It’s no secret that 2020 is going to be a monumental year in the cannabis law reform movement. While there is some hope for federal progress, most of the action is going to happen on the state level. And, as usual, the folks at the Marijuana Policy Project are going to be on the front lines in multiple battles.
When it comes to state legalization – whether it’s medical or adult-use – there is either effort on the legislative front or at the ballot box (or in cases like New Jersey, the battle moves from one arena to the other).
When it comes to the ballot box, “MPP staff are assisting the 2020 marijuana reform ballot initiative campaigns in Missouri, Montana, Nebraska, Oklahoma, and South Dakota,” Matthew Schweich, Deputy Director at MPP, told The Marijuana Times. This is taking legalization right into the heart of the country, with all of these efforts taking place between the Mississippi River and the Rocky Mountains.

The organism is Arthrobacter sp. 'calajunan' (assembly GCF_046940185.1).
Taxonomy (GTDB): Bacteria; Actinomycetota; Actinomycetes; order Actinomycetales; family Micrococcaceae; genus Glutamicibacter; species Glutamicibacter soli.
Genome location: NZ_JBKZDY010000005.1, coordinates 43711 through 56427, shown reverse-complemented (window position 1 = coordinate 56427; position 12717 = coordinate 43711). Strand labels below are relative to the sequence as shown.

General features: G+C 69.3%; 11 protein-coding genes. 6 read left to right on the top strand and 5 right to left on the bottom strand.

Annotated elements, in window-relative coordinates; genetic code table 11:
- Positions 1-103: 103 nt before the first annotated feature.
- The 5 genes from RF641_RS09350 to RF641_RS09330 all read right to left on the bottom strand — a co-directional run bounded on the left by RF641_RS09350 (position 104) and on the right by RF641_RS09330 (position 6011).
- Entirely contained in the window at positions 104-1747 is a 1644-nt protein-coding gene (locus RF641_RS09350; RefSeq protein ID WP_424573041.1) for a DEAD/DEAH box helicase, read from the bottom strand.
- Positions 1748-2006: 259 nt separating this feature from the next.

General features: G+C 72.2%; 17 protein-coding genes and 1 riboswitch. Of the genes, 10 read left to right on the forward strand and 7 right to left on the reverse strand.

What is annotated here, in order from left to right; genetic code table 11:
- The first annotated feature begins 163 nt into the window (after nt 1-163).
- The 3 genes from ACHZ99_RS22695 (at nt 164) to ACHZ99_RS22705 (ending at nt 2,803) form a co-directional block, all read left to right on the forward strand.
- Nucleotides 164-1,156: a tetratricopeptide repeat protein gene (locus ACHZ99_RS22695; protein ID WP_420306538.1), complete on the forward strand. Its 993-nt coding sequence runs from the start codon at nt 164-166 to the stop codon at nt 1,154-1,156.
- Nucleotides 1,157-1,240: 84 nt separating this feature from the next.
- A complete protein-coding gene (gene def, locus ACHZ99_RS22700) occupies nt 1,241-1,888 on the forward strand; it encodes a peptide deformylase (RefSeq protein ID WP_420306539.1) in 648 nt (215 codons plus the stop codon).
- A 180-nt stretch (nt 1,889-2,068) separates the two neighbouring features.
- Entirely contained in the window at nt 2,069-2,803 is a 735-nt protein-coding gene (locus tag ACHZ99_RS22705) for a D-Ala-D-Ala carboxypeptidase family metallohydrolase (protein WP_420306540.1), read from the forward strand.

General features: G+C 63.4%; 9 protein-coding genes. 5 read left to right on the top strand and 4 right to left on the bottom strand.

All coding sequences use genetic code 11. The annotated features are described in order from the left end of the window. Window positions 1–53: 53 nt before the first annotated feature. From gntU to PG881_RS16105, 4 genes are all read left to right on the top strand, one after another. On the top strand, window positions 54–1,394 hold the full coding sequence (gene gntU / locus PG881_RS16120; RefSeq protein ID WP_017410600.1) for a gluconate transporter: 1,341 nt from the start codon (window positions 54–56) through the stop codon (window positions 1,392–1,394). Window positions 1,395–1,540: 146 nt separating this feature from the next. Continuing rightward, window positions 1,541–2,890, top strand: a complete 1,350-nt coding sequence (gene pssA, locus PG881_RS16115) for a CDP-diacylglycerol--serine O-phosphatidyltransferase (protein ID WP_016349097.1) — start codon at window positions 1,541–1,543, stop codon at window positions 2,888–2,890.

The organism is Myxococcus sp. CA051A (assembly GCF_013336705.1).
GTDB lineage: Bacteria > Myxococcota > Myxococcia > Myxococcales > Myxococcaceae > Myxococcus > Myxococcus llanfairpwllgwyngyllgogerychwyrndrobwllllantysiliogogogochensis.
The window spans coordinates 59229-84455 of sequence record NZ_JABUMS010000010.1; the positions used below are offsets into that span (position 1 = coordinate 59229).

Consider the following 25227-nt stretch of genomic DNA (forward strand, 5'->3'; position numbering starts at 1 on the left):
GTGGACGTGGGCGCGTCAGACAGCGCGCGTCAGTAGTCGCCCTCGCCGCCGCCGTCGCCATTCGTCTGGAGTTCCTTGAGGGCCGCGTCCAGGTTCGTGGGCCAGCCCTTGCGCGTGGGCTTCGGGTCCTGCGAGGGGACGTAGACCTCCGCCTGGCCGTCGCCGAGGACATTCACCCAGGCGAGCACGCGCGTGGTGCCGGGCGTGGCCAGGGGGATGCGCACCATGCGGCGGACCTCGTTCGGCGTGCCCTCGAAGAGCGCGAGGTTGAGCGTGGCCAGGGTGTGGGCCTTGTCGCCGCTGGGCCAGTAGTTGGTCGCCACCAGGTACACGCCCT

Things are going to be even more hectic in statehouses around the U.S. “MPP is playing a leading role in efforts to legalize marijuana through state legislatures in Connecticut, New Hampshire, and Vermont (in the latter, possession and cultivation are already legal, we’re working on legal, regulated sales),” Karen O’Keefe, Director of State Policies for MPP, told us. “We’re also quite involved in legalization efforts in Delaware, Rhode Island, and Maryland. Turning to medical cannabis, MPP is working closely with patients and advocates to pass medical cannabis in Kentucky and South Carolina and to improve existing laws, including by adding home cultivation in New Hampshire and expanding patient protections in several states.”
In addition to the obvious advantages to consumers and patients in each of these states should reform efforts be successful, each victory puts a little more pressure on federal officials and lawmakers to bring U.S. law in line with what most states are doing. Legalization of some form in 40+ states and continuing federal illegality is not a situation that can last for very long, relatively speaking. The discrepancies involved and the confusion caused by so many conflicting rules and statutes will eventually devolve into an incomprehensible mess that will make federal laws impossible to enforce.
For more information on state efforts by the Marijuana Policy Project, click here. And if you live in a state where a battle is going down this year, maybe it’s time to think about getting involved, if you’re not already.